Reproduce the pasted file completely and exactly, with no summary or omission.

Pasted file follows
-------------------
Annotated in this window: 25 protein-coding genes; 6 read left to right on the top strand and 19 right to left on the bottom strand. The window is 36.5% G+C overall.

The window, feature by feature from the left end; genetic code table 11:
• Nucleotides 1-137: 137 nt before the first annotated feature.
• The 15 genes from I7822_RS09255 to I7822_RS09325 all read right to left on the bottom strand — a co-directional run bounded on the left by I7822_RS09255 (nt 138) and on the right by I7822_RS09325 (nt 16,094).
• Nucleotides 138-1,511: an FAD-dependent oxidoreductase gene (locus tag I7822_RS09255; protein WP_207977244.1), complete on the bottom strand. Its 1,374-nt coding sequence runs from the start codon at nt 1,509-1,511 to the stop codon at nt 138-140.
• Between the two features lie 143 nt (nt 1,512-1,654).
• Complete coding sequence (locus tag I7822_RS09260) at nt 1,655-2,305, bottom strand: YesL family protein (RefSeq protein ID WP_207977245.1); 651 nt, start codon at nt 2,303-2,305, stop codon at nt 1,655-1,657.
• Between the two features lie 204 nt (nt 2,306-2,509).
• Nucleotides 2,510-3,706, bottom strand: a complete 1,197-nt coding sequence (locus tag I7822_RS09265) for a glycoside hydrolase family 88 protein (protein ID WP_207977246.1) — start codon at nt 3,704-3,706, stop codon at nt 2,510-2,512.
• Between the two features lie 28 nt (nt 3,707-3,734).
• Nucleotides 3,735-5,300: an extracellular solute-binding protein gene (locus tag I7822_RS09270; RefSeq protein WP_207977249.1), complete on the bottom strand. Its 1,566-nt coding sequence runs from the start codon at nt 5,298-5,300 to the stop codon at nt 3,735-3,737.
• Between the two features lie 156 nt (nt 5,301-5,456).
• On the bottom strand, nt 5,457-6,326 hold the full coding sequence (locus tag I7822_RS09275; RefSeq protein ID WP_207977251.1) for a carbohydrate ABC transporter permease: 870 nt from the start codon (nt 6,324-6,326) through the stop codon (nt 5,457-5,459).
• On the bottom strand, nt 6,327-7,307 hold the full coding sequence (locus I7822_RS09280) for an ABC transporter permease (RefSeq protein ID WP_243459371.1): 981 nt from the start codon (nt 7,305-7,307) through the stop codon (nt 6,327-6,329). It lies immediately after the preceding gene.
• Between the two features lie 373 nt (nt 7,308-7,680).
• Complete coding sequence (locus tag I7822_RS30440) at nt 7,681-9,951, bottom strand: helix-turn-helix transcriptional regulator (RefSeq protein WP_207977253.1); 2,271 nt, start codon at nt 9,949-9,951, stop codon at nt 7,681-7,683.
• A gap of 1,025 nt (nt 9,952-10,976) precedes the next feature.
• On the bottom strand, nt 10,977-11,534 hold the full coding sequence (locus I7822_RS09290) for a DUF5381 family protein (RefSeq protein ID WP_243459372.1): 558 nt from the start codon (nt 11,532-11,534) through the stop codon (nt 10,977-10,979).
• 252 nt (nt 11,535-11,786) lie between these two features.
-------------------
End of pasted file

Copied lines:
Annotated in this window: 25 protein-coding genes; 6 read left to right on the top strand and 19 right to left on the bottom strand. The window is 36.5% G+C overall.

The window, feature by feature from the left end; genetic code table 11:
• Nucleotides 1-137: 137 nt before the first annotated feature.
• The 15 genes from I7822_RS09255 to I7822_RS09325 all read right to left on the bottom strand — a co-directional run bounded on the left by I7822_RS09255 (nt 138) and on the right by I7822_RS09325 (nt 16,094).
• Nucleotides 138-1,511: an FAD-dependent oxidoreductase gene (locus tag I7822_RS09255; protein WP_207977244.1), complete on the bottom strand. Its 1,374-nt coding sequence runs from the start codon at nt 1,509-1,511 to the stop codon at nt 138-140.
• Between the two features lie 143 nt (nt 1,512-1,654).
• Complete coding sequence (locus tag I7822_RS09260) at nt 1,655-2,305, bottom strand: YesL family protein (RefSeq protein ID WP_207977245.1); 651 nt, start codon at nt 2,303-2,305, stop codon at nt 1,655-1,657.
• Between the two features lie 204 nt (nt 2,306-2,509).
• Nucleotides 2,510-3,706, bottom strand: a complete 1,197-nt coding sequence (locus tag I7822_RS09265) for a glycoside hydrolase family 88 protein (protein ID WP_207977246.1) — start codon at nt 3,704-3,706, stop codon at nt 2,510-2,512.
• Between the two features lie 28 nt (nt 3,707-3,734).
• Nucleotides 3,735-5,300: an extracellular solute-binding protein gene (locus tag I7822_RS09270; RefSeq protein WP_207977249.1), complete on the bottom strand. Its 1,566-nt coding sequence runs from the start codon at nt 5,298-5,300 to the stop codon at nt 3,735-3,737.
• Between the two features lie 156 nt (nt 5,301-5,456).
• On the bottom strand, nt 5,457-6,326 hold the full coding sequence (locus tag I7822_RS09275; RefSeq protein ID WP_207977251.1) for a carbohydrate ABC transporter permease: 870 nt from the start codon (nt 6,324-6,326) through the stop codon (nt 5,457-5,459).
• On the bottom strand, nt 6,327-7,307 hold the full coding sequence (locus I7822_RS09280) for an ABC transporter permease (RefSeq protein ID WP_243459371.1): 981 nt from the start codon (nt 7,305-7,307) through the stop codon (nt 6,327-6,329). It lies immediately after the preceding gene.
• Between the two features lie 373 nt (nt 7,308-7,680).
• Complete coding sequence (locus tag I7822_RS30440) at nt 7,681-9,951, bottom strand: helix-turn-helix transcriptional regulator (RefSeq protein WP_207977253.1); 2,271 nt, start codon at nt 9,949-9,951, stop codon at nt 7,681-7,683.
• A gap of 1,025 nt (nt 9,952-10,976) precedes the next feature.
• On the bottom strand, nt 10,977-11,534 hold the full coding sequence (locus I7822_RS09290) for a DUF5381 family protein (RefSeq protein ID WP_243459372.1): 558 nt from the start codon (nt 11,532-11,534) through the stop codon (nt 10,977-10,979).
• 252 nt (nt 11,535-11,786) lie between these two features.